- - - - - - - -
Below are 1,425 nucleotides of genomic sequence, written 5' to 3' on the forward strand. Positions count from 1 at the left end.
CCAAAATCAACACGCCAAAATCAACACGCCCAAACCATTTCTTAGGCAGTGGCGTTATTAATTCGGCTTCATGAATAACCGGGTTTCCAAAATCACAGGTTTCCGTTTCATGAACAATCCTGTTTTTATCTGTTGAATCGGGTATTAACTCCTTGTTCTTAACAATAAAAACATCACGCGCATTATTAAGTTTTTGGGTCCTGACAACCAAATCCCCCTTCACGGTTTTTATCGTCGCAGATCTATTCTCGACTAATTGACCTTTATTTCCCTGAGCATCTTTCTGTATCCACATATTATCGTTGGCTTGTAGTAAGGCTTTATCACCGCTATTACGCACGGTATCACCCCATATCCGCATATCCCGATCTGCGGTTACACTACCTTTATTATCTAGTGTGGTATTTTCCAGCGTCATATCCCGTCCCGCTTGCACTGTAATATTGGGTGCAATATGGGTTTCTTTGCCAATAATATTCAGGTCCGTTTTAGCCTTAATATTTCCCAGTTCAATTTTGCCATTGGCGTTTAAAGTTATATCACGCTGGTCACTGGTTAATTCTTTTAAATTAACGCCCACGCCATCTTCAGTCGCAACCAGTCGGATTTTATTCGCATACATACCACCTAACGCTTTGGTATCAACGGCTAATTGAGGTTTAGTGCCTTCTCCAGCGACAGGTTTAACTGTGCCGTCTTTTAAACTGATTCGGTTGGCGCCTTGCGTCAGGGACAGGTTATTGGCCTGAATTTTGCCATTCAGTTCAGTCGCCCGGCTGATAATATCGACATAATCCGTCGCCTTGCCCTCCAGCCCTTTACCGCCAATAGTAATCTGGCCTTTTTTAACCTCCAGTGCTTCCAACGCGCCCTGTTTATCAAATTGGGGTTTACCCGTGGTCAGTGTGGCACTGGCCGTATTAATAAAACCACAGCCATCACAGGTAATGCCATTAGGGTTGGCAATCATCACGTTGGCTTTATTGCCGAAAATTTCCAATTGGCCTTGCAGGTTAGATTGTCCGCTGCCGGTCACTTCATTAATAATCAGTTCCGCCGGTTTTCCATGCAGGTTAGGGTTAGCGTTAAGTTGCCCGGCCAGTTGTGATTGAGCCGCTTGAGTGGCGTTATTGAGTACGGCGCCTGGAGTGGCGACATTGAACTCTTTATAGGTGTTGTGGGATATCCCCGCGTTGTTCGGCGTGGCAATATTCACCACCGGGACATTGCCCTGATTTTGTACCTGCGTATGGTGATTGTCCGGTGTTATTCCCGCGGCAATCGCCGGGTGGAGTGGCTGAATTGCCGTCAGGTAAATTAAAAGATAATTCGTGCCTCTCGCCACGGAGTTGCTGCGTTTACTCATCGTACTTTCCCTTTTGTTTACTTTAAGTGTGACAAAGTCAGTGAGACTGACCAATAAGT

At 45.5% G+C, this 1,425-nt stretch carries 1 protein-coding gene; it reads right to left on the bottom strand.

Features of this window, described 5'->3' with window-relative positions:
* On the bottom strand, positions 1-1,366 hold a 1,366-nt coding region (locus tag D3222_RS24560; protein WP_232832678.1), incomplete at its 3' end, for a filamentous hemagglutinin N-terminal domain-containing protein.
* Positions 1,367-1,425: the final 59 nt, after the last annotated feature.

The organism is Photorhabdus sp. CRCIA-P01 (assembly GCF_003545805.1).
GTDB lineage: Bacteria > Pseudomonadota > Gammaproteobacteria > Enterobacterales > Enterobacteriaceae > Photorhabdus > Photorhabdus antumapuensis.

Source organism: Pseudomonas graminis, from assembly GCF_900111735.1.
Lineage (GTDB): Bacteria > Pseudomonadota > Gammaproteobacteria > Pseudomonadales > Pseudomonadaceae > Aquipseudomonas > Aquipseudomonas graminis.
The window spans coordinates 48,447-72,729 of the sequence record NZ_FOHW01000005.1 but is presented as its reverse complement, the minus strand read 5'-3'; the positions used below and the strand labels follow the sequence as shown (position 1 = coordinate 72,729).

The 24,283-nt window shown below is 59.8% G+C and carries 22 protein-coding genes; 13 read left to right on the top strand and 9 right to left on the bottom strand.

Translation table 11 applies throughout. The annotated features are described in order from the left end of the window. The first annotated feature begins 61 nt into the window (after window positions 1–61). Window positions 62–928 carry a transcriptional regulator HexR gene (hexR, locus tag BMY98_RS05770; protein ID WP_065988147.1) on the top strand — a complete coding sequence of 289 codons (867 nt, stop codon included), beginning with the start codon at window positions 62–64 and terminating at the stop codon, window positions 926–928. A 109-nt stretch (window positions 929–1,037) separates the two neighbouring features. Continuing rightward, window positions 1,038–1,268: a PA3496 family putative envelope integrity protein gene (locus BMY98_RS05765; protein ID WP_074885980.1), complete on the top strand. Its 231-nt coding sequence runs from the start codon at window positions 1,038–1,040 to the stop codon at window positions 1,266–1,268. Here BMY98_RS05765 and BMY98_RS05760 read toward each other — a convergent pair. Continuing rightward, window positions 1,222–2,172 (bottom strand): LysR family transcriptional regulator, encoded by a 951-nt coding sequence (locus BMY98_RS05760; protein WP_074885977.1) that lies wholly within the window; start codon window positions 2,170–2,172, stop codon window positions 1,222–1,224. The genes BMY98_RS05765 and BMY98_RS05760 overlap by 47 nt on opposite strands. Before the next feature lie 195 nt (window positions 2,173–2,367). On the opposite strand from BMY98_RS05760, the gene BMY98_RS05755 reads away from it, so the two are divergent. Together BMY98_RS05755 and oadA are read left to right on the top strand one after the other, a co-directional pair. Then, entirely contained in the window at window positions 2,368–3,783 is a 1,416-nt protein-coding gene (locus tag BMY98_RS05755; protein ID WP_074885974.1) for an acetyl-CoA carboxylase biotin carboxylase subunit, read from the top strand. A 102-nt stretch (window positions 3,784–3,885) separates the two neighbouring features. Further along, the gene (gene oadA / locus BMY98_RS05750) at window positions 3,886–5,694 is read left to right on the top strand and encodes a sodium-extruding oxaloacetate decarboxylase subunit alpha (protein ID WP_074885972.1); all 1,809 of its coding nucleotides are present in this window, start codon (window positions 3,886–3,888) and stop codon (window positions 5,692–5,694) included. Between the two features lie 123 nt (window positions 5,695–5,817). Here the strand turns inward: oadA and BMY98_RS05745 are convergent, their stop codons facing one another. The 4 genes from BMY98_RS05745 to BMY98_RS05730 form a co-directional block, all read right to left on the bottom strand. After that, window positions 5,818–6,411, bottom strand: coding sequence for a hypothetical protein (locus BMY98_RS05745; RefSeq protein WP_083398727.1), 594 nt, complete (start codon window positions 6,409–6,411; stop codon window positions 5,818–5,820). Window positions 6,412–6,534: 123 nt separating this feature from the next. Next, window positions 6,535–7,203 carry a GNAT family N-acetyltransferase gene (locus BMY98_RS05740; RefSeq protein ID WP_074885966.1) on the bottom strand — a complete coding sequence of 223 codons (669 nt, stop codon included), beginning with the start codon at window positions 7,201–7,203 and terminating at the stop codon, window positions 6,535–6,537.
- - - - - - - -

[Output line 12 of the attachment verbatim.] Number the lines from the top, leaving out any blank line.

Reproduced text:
The 24,283-nt window shown below is 59.8% G+C and carries 22 protein-coding genes; 13 read left to right on the top strand and 9 right to left on the bottom strand.